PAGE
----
Straps around their heads tighten with a toggle, and nose wires pinch in place. They move within 12-by-15-foot rectangular zones, their masks secured amid droplets of sweat.
Dancers like Hannah Weinmaster, a senior in the University of Arizona School of Dance, are used to dancing freely, side-by-side. Before the COVID-19 pandemic, campus dance studios bubbled with interaction as dancers glided close together, traversing in sync to choreography.
“It’s been extremely challenging … a journey to find a mask that works and is breathable,” Weinmaster says. “Still, I take whatever I can get. Dancers will do anything to be in a studio and be together — to do what we love to do.”
The dancers left for spring break in March and didn’t return to campus until the fall. After enjoying state-of-the-art facilities with sprung floors, they found themselves working at home on carpet, tile, and uneven surfaces to finish the spring semester on Zoom.
Faculty did their best to be supportive. “We realized in March we had to reinvent the wheel,” says Sam Watson, UArizona artist in residence and a faculty member since 1999.
Living rooms, bathrooms and bedrooms became dance studios. One student attended Zoom calls with a hot spot on a dry-docked boat.
“One thing we’ve learned is to never take for granted the space to dance. Being in a dance studio is sacred space,” Watson says.
At UArizona, strict protocols are now in place for in-person learning, and dancers are tested weekly for the coronavirus. Studios in the Stevie Eller Dance Theatre that once held 45 dancers now include space for 12 dancers in cordoned-off grids. Class space for 24 dancers also was created in the Ina Gittings Building’s gym.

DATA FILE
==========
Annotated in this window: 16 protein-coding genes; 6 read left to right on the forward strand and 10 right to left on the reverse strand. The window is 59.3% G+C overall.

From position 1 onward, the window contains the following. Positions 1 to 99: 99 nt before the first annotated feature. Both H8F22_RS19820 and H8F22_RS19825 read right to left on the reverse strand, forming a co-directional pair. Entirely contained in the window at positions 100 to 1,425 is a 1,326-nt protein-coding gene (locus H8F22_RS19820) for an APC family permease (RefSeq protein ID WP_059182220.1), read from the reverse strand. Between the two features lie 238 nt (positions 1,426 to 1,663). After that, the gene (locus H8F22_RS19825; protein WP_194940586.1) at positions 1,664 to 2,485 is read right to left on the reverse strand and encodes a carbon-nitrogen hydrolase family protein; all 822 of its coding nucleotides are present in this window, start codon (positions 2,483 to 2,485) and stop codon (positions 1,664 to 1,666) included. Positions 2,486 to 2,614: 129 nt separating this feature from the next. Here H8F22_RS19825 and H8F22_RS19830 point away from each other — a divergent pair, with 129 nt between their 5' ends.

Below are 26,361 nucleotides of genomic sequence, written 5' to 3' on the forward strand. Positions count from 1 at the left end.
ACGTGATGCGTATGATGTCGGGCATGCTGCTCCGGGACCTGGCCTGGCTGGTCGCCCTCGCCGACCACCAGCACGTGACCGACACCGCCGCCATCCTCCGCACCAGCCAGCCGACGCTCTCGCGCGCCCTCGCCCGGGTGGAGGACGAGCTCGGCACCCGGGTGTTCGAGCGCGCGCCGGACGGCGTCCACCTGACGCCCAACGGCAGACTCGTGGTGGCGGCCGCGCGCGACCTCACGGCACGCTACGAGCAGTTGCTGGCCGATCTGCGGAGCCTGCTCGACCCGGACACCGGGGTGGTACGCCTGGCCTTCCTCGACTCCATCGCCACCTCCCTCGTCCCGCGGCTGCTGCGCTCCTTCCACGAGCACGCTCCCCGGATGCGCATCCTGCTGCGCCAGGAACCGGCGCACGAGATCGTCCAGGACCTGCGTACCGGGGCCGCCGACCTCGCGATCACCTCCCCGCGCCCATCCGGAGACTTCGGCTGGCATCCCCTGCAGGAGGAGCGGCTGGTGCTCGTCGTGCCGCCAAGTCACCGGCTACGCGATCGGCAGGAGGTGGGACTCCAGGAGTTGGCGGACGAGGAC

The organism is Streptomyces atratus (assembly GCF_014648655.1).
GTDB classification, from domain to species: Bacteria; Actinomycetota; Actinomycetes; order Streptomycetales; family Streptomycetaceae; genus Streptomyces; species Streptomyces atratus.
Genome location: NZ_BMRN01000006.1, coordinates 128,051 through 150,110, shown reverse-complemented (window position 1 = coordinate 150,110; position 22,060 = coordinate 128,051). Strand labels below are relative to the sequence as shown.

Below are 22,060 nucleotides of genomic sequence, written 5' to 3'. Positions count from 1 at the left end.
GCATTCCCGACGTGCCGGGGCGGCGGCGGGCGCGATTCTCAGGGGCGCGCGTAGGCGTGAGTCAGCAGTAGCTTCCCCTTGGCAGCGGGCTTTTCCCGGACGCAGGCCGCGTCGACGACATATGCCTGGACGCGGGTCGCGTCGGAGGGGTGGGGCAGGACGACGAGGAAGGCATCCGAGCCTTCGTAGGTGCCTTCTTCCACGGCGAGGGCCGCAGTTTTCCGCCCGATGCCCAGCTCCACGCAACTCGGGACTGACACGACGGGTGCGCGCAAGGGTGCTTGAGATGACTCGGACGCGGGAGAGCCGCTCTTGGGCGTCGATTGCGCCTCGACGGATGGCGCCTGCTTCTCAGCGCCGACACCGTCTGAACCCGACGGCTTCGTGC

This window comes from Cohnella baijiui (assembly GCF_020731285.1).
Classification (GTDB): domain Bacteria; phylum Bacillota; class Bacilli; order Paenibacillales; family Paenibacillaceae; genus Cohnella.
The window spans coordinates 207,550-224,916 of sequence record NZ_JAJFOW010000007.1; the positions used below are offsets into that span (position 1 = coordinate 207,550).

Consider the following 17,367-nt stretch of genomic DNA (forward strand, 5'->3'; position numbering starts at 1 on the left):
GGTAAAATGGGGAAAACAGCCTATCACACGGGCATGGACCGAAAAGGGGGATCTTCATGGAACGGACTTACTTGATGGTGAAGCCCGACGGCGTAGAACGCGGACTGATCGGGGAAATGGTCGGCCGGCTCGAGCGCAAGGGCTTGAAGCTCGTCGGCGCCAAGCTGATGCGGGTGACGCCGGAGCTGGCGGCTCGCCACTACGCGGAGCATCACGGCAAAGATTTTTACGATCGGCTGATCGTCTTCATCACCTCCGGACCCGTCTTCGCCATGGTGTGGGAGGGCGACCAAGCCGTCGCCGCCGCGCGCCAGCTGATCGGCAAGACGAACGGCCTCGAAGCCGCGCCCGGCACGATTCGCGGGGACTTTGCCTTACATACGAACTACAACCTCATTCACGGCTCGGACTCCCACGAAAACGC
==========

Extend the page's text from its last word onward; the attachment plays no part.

Dancers don’t cross out of their assigned spaces. Water bottles are allowed in the lower right corner of each rectangle — and if they are accidentally kicked over, spills trigger interruptive cleaning protocols.
Faculty accommodate students in person and on Zoom during the same class. They’ve adapted to provide dance combinations that allow students to practice techniques.
“Zoom will never replace in-person, but some elements are here to stay,” Watson says. “I realize how important contact is — being able to go up to them and offer an adjustment or ‘drop your shoulder.’”
Social interaction and learning from peers may be at a minimum for students, but appreciation for dance has deepened.
“We’re a close-knit dance community. Sweating, dancing, hugging each other,” Weinmaster says. “Faculty rewired how we learn so we can be in person. It shows they are absolutely with us. If they weren’t, they would have kept us on Zoom.
“Anything is better than dancing in my living room.”
By senior year, most dancers have come to understand their path. While uncertainty is part of graduating, it is tempered with excitement for the future.
“I would love to move to New York City and pursue a dance company — Broadway, Rockettes, a modern contemporary company. My big dream would be to dance somewhere in Europe with a European company,” Weinmaster says.
“When you are a senior, the uncertainty is so real — and now we have this scenario, so it is even more. A lot of us are scared and looking forward to being the next generation of students who made it through, persevered and kept dance alive.”